Friday as the last day of work before spring break, and boy howdy did I have spring breakitis that day! The weather was bananas–in the 70s, sun shining, just enough humidity to kick on the dehumidifier in the basement for the first time in months–and I was itching to get outside for a ride. And that’s exactly what I did, once the last of the must-do tasks were completed, meetings over, time for the break to start a bit early.
I hopped on my bike and almost instantly got off to take off my sweatshirt and let the sun hit my bare arms. It was warm out, I was headed nowhere in particular, and the smile was already on my face. I headed south and then east, east and then south, following bike lanes as they popped up. My how you doin’s were plenty–so many people were out enjoying the spring weather too. They said how you doin’ back, and I answered, which I don’t usually do, because we’re acknowledging each other’s shared existence here, not starting a conversation. “Just a beautiful day!” I’d say, or “Loving this weather!” and I’d get the same response back, or a nod, or a bigger smile. Baltimore coming alive for the new season, and we were all here for it, as the kids say.
I snapped this picture looking south from just north of the railroad tracks in the Broadway East neighborhood. Just one view of so many on this ride, it captures Baltimore’s layers in so much complexity. Houses on the left are held up by exterior supports, houses straight ahead with chipping paint, and in the background, Johns Hopkins and the cranes in the sky. Cars parked on both sides of the street, a stoop sitter, reminders that people live here, no matter the organized abandonment that tires to make it no longer so in the shadow of development and displacement. We can build where and when we have the urgency to build, and where we do not, that is also about choices.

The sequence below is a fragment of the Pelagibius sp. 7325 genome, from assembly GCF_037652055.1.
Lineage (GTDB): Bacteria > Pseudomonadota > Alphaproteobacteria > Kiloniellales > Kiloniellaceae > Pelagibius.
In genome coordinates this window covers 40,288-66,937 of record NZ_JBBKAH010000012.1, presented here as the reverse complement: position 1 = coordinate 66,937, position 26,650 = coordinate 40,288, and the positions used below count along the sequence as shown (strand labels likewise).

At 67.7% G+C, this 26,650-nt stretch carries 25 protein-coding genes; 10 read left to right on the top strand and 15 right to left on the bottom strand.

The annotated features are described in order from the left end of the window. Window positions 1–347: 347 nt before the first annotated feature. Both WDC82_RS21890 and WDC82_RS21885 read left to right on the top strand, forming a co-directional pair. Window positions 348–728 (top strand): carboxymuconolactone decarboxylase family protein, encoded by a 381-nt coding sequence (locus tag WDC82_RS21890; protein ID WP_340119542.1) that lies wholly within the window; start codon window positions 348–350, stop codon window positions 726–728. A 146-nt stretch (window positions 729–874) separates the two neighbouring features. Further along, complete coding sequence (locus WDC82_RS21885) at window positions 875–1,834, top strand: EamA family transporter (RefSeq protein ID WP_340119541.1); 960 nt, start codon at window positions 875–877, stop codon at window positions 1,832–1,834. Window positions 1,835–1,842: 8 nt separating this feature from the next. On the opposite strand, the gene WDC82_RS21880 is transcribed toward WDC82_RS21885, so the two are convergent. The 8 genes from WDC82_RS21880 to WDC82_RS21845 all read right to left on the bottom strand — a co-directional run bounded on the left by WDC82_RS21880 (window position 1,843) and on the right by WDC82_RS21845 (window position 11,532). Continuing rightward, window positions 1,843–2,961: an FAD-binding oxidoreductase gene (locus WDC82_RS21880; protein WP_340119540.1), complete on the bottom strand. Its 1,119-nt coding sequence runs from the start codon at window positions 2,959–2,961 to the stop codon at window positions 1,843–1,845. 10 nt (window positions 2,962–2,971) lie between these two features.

I kept pedaling south and east until I found myself on the sidewalk over to Greektown for some zigging and zagging in that neighborhood, so changed by patterns of immigration that have grown the Latinx population in this neighborhood, Highlandtown, and other east Baltimore neighborhoods. As I waited for the red light to turn, I looked at all the flyers stapled on the light pole next to me advertising dance and music nights in Spanish, lives of play and joy that I can not know are even happening if I don’t leave my neighborhood and wait at the light. I wasn’t sure where I was at a certain point, and I paused to enjoy that feeling. I love being lost, something that is harder and harder to do these days, sort of.
And then I took a zig zag route home, thought about how I better wear sunscreen next time, and felt so lucky to have an afternoon like this–sunshine, bike, neighbors, and Baltimore. A complicated place, the Greatest City in America. Here’s to a spring of riding around and reminding myself about its nooks and crannies. Note to self: I need to remember sunscreen, even if I’m only going to be out for a little bit, because it always turns into longer.